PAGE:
Mathematician Michael S. Schneider saw a wave form of the well-known drum sequence known as the Amen Break. It’s a drum 5.2 second sequence performed by Gregory Cylvester Coleman of The Winstons and has been sampled and used by countless artists since it was recorded in the 60s. Schneider, seeing the waveform through the eyes of a math professor, recognized a pattern, a relationship called the Golden Ratio. So he began to analyze the drum sequence and its deeper meaning.
For more exact visual analysis I examined the wave image in my computer, in which I have a palatte of geometric forms and proportions for quickly identifying an object's ratios. Sure enough, Golden Ratio relationships were indicated among the different peaks. Am I seeing things? You decide. But the appearance of the Golden Ratio may help explain its popularity.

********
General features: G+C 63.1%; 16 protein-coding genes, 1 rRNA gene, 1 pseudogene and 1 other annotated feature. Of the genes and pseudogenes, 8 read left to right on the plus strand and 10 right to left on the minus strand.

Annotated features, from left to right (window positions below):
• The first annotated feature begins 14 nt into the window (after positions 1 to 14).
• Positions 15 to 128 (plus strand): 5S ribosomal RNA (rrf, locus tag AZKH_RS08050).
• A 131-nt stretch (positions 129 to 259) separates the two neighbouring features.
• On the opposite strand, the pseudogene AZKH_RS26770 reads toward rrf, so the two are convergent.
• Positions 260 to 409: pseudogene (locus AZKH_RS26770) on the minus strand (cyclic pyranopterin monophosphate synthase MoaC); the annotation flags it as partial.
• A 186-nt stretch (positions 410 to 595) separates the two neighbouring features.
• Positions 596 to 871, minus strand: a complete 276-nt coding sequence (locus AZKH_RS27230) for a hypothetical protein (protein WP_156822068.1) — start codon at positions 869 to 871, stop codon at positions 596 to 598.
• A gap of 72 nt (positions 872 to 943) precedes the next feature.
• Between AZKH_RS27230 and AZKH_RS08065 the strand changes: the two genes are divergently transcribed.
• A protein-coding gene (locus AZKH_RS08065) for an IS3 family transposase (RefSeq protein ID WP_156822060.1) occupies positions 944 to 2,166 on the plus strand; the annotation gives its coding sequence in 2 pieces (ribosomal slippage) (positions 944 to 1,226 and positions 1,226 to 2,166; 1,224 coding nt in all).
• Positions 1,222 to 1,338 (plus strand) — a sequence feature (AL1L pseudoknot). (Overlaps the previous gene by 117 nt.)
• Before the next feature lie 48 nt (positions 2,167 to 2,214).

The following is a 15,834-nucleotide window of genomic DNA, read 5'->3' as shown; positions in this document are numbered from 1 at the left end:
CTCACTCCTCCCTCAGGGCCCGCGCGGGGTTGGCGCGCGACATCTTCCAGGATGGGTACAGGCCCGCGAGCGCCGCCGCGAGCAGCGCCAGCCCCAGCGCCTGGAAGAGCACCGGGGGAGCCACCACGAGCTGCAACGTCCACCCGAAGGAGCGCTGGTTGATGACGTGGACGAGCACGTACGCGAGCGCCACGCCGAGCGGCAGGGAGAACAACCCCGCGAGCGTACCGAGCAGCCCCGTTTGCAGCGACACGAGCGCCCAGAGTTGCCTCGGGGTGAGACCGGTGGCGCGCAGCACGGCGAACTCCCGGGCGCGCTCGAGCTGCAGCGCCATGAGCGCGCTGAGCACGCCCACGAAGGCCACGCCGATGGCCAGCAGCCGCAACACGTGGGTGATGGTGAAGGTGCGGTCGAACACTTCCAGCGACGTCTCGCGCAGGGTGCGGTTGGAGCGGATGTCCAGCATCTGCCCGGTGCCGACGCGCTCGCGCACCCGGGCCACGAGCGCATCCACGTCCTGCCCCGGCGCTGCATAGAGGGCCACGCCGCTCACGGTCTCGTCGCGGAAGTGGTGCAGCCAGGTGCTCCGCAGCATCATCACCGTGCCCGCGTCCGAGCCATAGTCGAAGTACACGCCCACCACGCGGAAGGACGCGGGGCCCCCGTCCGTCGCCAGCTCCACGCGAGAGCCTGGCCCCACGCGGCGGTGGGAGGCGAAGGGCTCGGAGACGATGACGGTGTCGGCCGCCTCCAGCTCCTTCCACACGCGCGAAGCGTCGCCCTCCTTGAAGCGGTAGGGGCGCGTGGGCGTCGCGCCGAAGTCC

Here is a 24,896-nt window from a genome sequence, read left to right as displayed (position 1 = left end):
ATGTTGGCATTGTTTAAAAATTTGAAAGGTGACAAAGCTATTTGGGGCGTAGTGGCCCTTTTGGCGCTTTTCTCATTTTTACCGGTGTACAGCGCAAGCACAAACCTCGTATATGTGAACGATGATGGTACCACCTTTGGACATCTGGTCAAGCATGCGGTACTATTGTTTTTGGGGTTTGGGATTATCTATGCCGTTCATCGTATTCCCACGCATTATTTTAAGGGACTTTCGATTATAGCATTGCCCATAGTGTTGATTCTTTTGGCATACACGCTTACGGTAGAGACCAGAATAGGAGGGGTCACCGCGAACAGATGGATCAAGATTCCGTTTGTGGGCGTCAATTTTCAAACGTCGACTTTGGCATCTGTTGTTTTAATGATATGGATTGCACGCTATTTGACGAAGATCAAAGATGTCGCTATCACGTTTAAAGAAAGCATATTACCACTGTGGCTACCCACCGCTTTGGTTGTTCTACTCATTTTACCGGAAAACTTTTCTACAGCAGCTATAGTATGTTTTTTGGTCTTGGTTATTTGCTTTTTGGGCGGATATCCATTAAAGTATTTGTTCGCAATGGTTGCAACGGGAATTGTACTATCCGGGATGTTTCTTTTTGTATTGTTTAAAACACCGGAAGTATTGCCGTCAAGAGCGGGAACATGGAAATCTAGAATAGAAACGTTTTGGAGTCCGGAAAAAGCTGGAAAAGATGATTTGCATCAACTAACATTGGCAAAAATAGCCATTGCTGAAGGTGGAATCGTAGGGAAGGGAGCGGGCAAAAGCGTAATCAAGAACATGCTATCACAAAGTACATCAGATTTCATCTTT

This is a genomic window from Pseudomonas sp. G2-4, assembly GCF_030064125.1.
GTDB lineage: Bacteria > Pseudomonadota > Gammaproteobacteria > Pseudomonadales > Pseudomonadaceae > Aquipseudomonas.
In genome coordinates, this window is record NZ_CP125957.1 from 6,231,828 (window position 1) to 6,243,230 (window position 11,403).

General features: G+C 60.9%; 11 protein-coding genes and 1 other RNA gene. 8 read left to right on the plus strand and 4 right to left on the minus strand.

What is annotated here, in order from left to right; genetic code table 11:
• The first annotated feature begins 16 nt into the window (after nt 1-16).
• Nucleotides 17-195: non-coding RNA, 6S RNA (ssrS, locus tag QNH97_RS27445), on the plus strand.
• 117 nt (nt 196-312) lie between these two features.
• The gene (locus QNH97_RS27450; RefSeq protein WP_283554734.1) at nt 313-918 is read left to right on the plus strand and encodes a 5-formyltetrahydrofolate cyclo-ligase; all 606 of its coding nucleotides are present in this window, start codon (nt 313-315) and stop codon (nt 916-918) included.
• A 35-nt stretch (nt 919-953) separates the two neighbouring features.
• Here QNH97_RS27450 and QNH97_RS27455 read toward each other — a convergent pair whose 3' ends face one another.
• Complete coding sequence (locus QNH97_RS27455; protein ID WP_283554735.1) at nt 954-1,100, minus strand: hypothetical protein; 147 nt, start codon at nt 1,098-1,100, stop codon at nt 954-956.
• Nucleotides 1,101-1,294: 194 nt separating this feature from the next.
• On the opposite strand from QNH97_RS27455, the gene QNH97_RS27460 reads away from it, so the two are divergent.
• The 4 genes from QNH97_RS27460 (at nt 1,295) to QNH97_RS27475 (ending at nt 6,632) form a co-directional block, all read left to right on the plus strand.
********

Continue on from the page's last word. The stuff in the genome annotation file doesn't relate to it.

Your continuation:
To appreciate this relationship between the Golden Ratio and sound, it's worthwhile to consider some of the ideal, eternal, unchanging principles of Golden relationships which can only be approximated in nature, and byartists, architects and musicians.
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